The bottom line is that if an undamaged roof leaks in anything short of a tornado or hurricane then something is wrong with the roof and it isn't always the direct fault of the roofer.

    I may be able to better advise you with my questions answered, but based on what I see happening with how most builders do things today, you may not like the advice.

    Phil

  5. #5
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    Oct 2009
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    19

    Default Re: Heat Loss Thru Huge Stone Fireplace Chimney!! How to....

    Quote Originally Posted by Mastercarpentry View Post
    Don't be down on Houston- some of us prefer snow that lasts three days being a "big snow" And yep, that chimney is going to melt snow as long as it's there because the sun's heat gets stored in it even when the house is unoccupied.

    There's several things going on here. First, was the stone properly flashed underneath where it exits the roof? Does the main waterproofing layer go under or over that flashing? Is that flashed above and below? In one pic the only visible flashing seems to be at the bottom of the chimney with none at the sides or top. And with shakes (again looks like that in one pic) then you're likely to get leakage past them with snow or ice so that waterproofing layer becomes even more critical.

    The roofer should have noticed any irregularities with the chimney flashing, but he can't be held responsible for taking down stonework to do his job right though he could have stated that you need to fix that first, then call him in. With a brick chimney good-looking tuck-flashing is pretty easy, but with stone like yours it's dang near impossible, yet all masonry chimneys should be tuck flashed because masonry is not waterproof.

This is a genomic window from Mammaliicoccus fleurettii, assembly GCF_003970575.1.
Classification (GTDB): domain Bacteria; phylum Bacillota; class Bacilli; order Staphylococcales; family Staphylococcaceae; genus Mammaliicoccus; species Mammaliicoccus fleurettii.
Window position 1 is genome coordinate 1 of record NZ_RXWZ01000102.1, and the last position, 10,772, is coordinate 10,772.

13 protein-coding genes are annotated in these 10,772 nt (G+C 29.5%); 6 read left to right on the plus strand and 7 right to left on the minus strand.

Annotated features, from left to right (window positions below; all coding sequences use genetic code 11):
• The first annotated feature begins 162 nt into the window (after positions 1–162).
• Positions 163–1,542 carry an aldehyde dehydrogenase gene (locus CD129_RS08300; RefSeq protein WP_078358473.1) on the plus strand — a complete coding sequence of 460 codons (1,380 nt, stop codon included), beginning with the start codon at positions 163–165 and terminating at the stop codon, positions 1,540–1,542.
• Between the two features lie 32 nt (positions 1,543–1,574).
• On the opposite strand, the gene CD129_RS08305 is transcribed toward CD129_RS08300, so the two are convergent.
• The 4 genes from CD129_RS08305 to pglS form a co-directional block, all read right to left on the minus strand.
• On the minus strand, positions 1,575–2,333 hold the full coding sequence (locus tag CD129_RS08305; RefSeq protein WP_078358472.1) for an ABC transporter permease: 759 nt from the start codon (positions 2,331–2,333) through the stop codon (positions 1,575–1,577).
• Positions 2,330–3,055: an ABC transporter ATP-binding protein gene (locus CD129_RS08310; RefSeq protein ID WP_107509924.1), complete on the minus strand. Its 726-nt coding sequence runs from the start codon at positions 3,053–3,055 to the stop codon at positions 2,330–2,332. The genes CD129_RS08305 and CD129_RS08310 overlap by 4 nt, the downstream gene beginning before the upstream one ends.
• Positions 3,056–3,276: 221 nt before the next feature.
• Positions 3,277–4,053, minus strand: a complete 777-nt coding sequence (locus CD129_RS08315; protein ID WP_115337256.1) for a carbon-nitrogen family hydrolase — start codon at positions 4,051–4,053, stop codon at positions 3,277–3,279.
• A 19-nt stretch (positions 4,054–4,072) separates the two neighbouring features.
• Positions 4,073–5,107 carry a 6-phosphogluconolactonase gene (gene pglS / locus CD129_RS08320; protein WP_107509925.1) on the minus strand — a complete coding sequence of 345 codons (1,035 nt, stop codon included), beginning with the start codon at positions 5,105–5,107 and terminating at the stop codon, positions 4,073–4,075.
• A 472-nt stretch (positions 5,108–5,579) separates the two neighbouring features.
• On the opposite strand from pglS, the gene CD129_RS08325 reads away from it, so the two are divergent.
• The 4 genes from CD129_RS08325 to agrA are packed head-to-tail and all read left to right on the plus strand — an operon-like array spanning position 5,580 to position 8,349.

Architects draw things on paper that look great but don't always work well in reality. Thing is, unless you design and build for the expected environment you are going to have problems. If I had drawn this building I would have detailed the flashing scheme on the prints and it would have been very specific, even though it would add a lot of work for the tradesmen. And ditto fir the roofing scheme. Tradesmen generally know how to deal with 'normal' construction but very few see the issues involved here and why other approaches and methods might be necessary, so they go with what they know.

    The bottom line is that if an undamaged roof leaks in anything short of a tornado or hurricane then something is wrong with the roof and it isn't always the direct fault of the roofer.

    I may be able to better advise you with my questions answered, but based on what I see happening with how most builders do things today, you may not like the advice.

    Phil
    Phil...thank you very much but the problem I'm trying to help/solve is not of the flashing of the chimney and leaks at and around IT which has never happened yet...it is how to contain the heat loss from reaching the roof deck around it and thus creating ALL this water that runs down to lower edges of both roofs in pictures creating huge ice dams of water that back up there as they freeze at edges 16" thick and then enter my valley and interior walls. The window you see in these pics is that small window in right corner under the porch...all that water melting around the chimney makes it's way down to that porch roof edge and ultimately in my house....now granted there are many ways to help water NOT enter your house (i.e. proper roofing techniques, electric cables on roof and in downspouts to keep open channels for exit etc) BUT clearly stopping the formation of the water where ever it starts IS the right fix IF possible?? maybe it isn't BUT I'm looking for some new ideas to FIX THIS RIGHT!




  6. #6
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    Jan 2008
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    Default Re: Heat Loss Thru Huge Stone Fireplace Chimney!! How to....